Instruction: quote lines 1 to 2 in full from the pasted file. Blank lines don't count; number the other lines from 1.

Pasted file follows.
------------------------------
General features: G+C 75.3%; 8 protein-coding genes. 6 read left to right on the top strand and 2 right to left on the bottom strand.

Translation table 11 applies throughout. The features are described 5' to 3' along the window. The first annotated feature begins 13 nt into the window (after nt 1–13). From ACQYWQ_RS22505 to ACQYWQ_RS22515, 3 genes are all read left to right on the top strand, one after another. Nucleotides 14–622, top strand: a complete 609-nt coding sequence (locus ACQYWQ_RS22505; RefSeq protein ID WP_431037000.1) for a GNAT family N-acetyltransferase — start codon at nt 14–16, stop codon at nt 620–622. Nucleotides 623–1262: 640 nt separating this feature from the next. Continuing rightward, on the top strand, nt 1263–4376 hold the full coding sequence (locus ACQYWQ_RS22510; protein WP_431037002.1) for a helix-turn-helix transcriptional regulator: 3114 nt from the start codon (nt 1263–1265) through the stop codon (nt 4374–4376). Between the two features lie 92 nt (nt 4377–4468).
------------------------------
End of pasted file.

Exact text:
General features: G+C 75.3%; 8 protein-coding genes. 6 read left to right on the top strand and 2 right to left on the bottom strand.

Translation table 11 applies throughout. The features are described 5' to 3' along the window. The first annotated feature begins 13 nt into the window (after nt 1–13). From ACQYWQ_RS22505 to ACQYWQ_RS22515, 3 genes are all read left to right on the top strand, one after another. Nucleotides 14–622, top strand: a complete 609-nt coding sequence (locus ACQYWQ_RS22505; RefSeq protein ID WP_431037000.1) for a GNAT family N-acetyltransferase — start codon at nt 14–16, stop codon at nt 620–622. Nucleotides 623–1262: 640 nt separating this feature from the next. Continuing rightward, on the top strand, nt 1263–4376 hold the full coding sequence (locus ACQYWQ_RS22510; protein WP_431037002.1) for a helix-turn-helix transcriptional regulator: 3114 nt from the start codon (nt 1263–1265) through the stop codon (nt 4374–4376). Between the two features lie 92 nt (nt 4377–4468).